• Myth 3: The Iraqi north is relatively quiet and a site of economic growth.
    Fact: The subterranean battle among Kurds, Turkmen and Arabs for control of the oil-rich Kirkuk province makes the Iraqi north a political mine field. Kurdistan now also hosts the Kurdish Workers Party (PKK) guerrillas that sneak over the border and kill Turkish troops. The north is so unstable that the Iraqi north is now undergoing regular bombing raids from Turkey.
  • Myth 2: Iraq has been "calm" in fall of 2007 and the Iraqi public, despite some grumbling, is not eager for the US to depart.
    Fact: in the past 6 weeks, there have been an average of 600 attacks a month, or 20 a day, which has held steady since the beginning of November. About 600 civilians are being killed in direct political violence per month, but that number excludes deaths of soldiers and police. Across the board, Iraqis believe that their conflicts are mainly caused by the US military presence and they are eager for it to end.
  • Myth 1: The reduction in violence in Iraq is mostly because of the escalation in the number of US troops, or "surge."
    Fact: Although violence has been reduced in Iraq, much of the reduction did not take place because of US troop activity. Guerrilla attacks in al-Anbar Province were reduced from 400 a week to 100 a week between July, 2006 and July, 2007. But there was no significant US troop escalation in al-Anbar. Likewise, attacks on British troops in Basra have declined precipitously since they were moved out to the airport away from population centers. But this change had nothing to do with US troops.
But, as one of Cole's readers comments, the biggest of all-time myths about Mesopotamia is that Iraq was even partially responsible for the 9-11 attacks.

Iowa Republicans Are Concerned

Friday is Grand Ol’ Party Day

When I do my weekly radar scan for redeemable Republicans, I usually only turn up retiring or retired office holders. Such is the case in Iowa.

On a recent ice-swept morning, a group of self-described moderate Republicans met in a hotel convention room. About 60 people attended a the meeting convened by former Iowa Lt. Gov. Joy Corning, who served eight years under Gov. Terry Branstad until Democrats took over the governor's office in 1999. Their concerns had been heightened by a Republican presidential primary campaign that finds most of the leading candidates advocating a conservative social agenda. There, Corning is quoted as saying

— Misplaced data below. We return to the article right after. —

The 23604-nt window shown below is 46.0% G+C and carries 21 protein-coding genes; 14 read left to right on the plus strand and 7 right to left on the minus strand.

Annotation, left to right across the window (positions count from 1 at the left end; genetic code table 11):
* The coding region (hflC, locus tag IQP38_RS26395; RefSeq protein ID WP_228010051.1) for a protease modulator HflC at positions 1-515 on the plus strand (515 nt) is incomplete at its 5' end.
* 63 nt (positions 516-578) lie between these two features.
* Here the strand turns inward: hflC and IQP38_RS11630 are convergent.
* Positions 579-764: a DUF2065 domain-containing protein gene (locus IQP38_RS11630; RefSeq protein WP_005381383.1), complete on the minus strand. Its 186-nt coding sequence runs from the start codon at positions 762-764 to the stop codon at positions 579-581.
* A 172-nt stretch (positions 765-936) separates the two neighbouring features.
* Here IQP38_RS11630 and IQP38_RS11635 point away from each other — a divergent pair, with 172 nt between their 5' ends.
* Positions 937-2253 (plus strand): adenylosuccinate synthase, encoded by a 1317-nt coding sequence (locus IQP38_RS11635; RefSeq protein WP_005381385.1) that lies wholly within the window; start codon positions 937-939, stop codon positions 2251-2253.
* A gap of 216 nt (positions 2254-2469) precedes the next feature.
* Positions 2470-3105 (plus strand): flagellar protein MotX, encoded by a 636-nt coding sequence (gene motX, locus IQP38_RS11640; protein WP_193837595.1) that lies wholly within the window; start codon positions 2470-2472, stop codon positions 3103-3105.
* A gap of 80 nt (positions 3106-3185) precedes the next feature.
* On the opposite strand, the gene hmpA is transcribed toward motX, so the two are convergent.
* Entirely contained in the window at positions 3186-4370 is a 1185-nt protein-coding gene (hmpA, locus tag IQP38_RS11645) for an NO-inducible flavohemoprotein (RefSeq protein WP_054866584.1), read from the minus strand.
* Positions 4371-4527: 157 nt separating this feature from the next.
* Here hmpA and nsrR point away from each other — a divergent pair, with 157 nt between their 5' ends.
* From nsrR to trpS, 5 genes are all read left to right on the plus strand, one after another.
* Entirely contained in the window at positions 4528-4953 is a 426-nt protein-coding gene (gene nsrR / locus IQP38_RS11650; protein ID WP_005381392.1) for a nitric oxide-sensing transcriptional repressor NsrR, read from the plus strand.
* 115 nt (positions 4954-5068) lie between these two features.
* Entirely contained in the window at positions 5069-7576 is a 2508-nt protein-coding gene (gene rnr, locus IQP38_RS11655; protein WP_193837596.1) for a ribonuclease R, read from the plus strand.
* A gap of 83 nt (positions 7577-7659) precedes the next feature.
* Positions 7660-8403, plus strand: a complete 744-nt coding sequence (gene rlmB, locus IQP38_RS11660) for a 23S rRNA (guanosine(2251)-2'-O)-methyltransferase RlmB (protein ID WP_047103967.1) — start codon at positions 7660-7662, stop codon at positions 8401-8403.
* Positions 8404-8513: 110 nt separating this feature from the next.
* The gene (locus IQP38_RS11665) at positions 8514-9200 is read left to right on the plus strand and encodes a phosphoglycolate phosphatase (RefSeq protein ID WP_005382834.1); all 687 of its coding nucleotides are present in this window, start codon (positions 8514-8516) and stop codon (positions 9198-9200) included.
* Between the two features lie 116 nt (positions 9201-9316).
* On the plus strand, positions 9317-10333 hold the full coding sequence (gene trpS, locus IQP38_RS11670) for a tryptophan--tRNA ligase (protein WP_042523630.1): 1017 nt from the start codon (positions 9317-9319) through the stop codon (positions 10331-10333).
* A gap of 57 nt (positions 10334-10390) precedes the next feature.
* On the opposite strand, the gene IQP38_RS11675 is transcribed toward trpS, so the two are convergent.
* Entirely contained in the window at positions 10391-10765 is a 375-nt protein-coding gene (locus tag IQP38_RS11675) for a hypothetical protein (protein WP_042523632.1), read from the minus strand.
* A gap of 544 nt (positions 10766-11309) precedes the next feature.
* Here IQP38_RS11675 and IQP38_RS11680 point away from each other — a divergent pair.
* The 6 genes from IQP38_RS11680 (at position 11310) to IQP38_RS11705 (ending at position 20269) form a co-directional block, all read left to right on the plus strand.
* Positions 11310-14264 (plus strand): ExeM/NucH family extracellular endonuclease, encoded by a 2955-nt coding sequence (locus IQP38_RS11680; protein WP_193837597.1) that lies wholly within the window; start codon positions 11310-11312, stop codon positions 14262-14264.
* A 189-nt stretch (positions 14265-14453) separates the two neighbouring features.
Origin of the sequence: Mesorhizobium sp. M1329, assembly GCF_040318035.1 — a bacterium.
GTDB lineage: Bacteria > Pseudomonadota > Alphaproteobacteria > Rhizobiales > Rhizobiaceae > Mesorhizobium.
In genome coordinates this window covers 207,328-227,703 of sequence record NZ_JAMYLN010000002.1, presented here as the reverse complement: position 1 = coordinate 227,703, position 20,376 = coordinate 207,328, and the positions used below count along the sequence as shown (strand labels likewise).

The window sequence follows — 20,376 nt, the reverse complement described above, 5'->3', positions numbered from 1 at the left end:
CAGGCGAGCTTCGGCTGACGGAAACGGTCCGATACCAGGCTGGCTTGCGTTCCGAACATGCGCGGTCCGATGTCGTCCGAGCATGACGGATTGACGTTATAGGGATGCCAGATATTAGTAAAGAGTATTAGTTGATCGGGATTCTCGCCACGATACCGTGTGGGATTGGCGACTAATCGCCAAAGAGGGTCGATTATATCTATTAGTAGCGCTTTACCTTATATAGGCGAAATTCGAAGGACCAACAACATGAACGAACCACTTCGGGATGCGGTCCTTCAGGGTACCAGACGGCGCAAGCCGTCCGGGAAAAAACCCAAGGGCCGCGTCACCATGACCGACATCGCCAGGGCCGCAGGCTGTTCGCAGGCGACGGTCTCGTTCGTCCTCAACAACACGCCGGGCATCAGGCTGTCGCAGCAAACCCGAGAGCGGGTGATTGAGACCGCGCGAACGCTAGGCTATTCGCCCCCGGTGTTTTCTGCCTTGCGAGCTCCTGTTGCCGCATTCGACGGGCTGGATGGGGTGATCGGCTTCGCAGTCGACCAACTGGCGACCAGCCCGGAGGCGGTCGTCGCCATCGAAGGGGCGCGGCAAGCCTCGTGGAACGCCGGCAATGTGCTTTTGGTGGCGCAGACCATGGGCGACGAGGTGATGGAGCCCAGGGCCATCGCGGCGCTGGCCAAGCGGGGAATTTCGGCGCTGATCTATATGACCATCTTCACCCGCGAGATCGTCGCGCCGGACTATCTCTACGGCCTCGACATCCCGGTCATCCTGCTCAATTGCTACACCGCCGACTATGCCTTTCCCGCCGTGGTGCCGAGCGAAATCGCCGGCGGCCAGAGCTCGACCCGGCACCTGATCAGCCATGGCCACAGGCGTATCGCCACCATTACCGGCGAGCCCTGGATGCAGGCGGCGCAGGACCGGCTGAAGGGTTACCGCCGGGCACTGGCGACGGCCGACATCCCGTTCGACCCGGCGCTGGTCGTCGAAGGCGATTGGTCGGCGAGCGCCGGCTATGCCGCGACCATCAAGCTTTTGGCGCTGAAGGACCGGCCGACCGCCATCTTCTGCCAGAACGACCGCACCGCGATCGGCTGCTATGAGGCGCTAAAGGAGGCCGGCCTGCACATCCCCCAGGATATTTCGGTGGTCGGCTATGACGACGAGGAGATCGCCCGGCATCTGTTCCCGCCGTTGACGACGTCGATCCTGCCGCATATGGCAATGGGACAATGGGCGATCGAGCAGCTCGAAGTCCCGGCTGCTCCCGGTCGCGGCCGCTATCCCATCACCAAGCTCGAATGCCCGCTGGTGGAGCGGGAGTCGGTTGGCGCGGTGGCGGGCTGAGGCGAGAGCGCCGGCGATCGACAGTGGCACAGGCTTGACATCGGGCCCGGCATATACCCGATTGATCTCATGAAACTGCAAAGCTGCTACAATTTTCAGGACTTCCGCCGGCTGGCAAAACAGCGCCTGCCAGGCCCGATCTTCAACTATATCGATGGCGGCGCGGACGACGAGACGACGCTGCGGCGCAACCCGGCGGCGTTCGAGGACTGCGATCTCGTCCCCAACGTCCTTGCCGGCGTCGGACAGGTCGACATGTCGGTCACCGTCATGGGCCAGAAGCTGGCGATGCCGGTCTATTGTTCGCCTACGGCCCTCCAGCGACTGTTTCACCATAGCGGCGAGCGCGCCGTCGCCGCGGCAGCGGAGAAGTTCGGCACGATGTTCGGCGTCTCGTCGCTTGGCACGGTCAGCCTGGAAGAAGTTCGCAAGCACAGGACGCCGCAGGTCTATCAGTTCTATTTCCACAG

Our goal is to get traditional centrist moderate Republicans to get to the caucus and make their voices heard. The moderates who are out there, they've been rather quiet for a few years. Many of them have dropped out of the party or become independents, and so this is an effort to regroup and encourage people to be active.
Christine Todd Whitman, a former New Jersey governor and former Bush Cabinet member who now leads the Republican Leadership Council, observed,
It means building the farm team and taking back the word 'Republican' to say we don't have to be the way we are perceived now at the national level, as a mean-spirited narrow-minded litmus-test party.

We can be moderate, conservative, liberal as long as we agree on the basic fundamental principles that make us Republicans. You can disagree with someone and not hate them. That's where we need to get, so that we can have the kind of campaigns at the federal level that actually talk about the important issues and try to solve them instead of trying to outflank the other person -- 'I'm more conservative than you are.'
Iowa resembles Illinois, where Republicans were a tighter organization until losing the governor's office in 2002 after a quarter-century of GOP chief executives. Chuck Laudner, executive director of the Iowa GOP, explained that his party was beset with a political free-for-all:
The governor was the rudder of our Republican Party. Without that, we've fractured up a little bit.

We've all fractured up, and everybody's gone and done their own thing. We've got to change the mind-set and bring everybody back in.
Former Congressman Greg Ganske, who is backing Sen. John McCain of Arizona, acknowledged that the presidential contest leaves some Iowa Republicans cold:
Probably all the people who are here are fiscal conservatives. We haven't been real happy with what has been going on with the federal budget and our deficits, our balance of trade, things like that. We have an unpopular war going on started by a Republican president, so I think it's fair to say there's less enthusiasm right now.
Redeemable Republicans’ taking stock is way overdue.